I often find myself in the position of defending baseball as a sport. I get criticized for being a fan of such a boring sport and I find myself having to defend its virtue. During one of these sessions, I was explaining to the conversation partner that baseball is such a fantastic sport because of the dynamics of offense versus defense.   In how many other sports do you have nine members of the opposing team playing defense against (at most) four players of their opposing team? More often than not, nine players provide the defensive strategy against just one of the opposing players. I still hold that offense in baseball is one of the hardest things to accomplish in sports.

Because of that, the nature of the game, baseball’s official rules provide adequate protection for the members of the offense. On a force out, a tie between the ball’s arrival in the defenseman’s glove and the runner landing on the base will usually be awarded to the runner. Fielders cannot obstruct a runner’s path to advance to the next base, etc.

We found this all incredibly relevant last night at the end of World Series 2013 Game 3. After a bad throw from the Red Sox catcher, Jarrod Saltalamacchia, the Sox third baseman found himself lying on the ground in the way of the baserunner, called for obstruction of the baserunner awarding the baserunner home plate therefore losing the game for the Red Sox.  It was highly unfortunate, especially for Red Sox Nation.

Many articles and opinions have been written since last night, many of which were written by authors far more qualified to comment than I (me?). But whether it is appropriate or accurate or not, this is my perspective.

We’ve seen time and time again players running from first to second on a ground ball to the infield do all they can to obstruct the fielder from making the best double play he can.  Baserunners are taught to play mind games with the fielders, slide in hard, throw their hands up, and all kinds of crazy things that can prevent the defenseman making a double play attempt from doing so successfully.  You can see the results of this on almost any double play.  Typically the shortstop or second baseman making the play fall down over the baserunner, even though the force out has already been made.  As I see it, the baserunner has always had plenty of leeway in making obstruction part of the game. It is true that baserunners can be called for getting on the way, but more times than not it is simply seen as justpart of the game.

Take for instance last night’s play.  By most angles I saw it, Salty at home threw to Middlebrooks at third and did so a little wide.  Moving six inches to a foot would have solved this problem for Middlebrooks; he might have made the catch and saved the run. But he stayed on the bag and staying on the bag, and consequently NOT interfering with the baserunner reaching third, caused the ball to hit the baserunner, bounce off behind the bag and caused Middlebrooks to make a last minute jab at catching the ball.  As a result, Middlebrooks falls on the ground and the baserunner gets up from the slide and trips over Middlebrooks.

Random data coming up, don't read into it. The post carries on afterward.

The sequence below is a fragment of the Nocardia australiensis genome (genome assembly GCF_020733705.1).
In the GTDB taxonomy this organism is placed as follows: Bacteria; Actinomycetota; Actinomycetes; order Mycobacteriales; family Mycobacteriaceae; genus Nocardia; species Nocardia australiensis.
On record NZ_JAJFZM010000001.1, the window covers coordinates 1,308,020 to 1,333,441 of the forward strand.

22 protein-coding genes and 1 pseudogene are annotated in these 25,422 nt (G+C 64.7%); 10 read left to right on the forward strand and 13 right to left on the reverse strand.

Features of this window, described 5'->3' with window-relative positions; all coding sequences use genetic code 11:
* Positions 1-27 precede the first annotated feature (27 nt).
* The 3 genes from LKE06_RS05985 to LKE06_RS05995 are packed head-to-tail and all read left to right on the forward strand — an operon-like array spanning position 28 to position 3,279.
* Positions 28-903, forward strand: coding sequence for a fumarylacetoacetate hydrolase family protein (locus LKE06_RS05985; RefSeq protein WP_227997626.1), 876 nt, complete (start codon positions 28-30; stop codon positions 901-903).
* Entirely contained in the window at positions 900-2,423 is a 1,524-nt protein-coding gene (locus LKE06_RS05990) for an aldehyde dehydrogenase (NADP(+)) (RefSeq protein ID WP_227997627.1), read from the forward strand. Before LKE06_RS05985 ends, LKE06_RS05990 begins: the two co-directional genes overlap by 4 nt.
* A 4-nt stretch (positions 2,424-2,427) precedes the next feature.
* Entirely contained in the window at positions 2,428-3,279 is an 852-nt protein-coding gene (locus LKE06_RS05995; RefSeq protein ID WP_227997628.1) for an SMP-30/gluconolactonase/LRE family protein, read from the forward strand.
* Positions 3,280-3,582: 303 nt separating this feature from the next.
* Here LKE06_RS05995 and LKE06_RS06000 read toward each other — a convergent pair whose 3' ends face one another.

Technically, by MLB’s rules, obstruction isn’t something an offenseman can be guilty of. Obstruction is a different call than interference. But even with interference, if the offenseman whether intentionally or not interferes with the ball or the play, the ball is often called dead, bases are typically not awarded or taken away.  But this umpire last night, Jim Joyce, doesn’t (rightly) call interference; he lets play continue.

When Craig, the baserunner, gets up from the slide, he has an option to run to home if he thinks he can make it safely.  He does. But instead of getting up off the ground and running on the baseline chalk, he gets up and tries to go over Will Middlebrooks who is, remember, still on the ground.  Under a replay you can see that Middlebrooks makes the attempt to get up and is pushed back down by the runner.  Like normal in baseball, the runner has a right to do that.  But think about the runner’s choices here…

The runner could get up and run in a straight line on the baseline chalk, and wouldn’t had to have stepped over Middlebrooks at all.  He had a choice and chose to step over Middlebrooks.  As he does this, he pushes Middlebrooks down, “obstructing” Middlebrooks’s ability to 1) get out of the baserunner’s way and 2) field the ball (assuming outfield backup is unavailable).

 So Middlebrooks, who does not obstruct Craig, the runner, from reaching third falls over on a bad throw and is unable to move to avoid an obstruction call because the runner choose to step over him rather than running on the baseline and pushes him down in order to get over him, resulting in the runner’s tripping.

Jim Joyce is one of the best umpires in the business and I gained incredible respect for him when he apologized publicly for ruining Galarraga’s perfect game with a blown call at first base. I don’t doubt that Joyce knows the rulebook through and through and called the play according to the rulebook.

My argument is, and has been for a long time, that baserunners are on the borderline of having too much leeway because of the nature of the game.  The runners can make decisions that get an obstruction call on the defense, even if the defenseman doesn’t intend any such action (because intent isn’t factored into the call). We love a game that literally has everyone against you while you try to attack on offense.  As a means of making it easier for you, baseball rules that you’re given the tie and the right of way.  You get to make the decision you want to make, to a certain degree, even if that decision means that the defenseman is guilty of something he tried to avoid.

Last night ends differently if Salty holds the ball.  Last night ends differently if Middlebrooks comes off the base.  Last night ends differently if the runner runs in the basepath and avoids Middlebrooks’s useless body on the ground.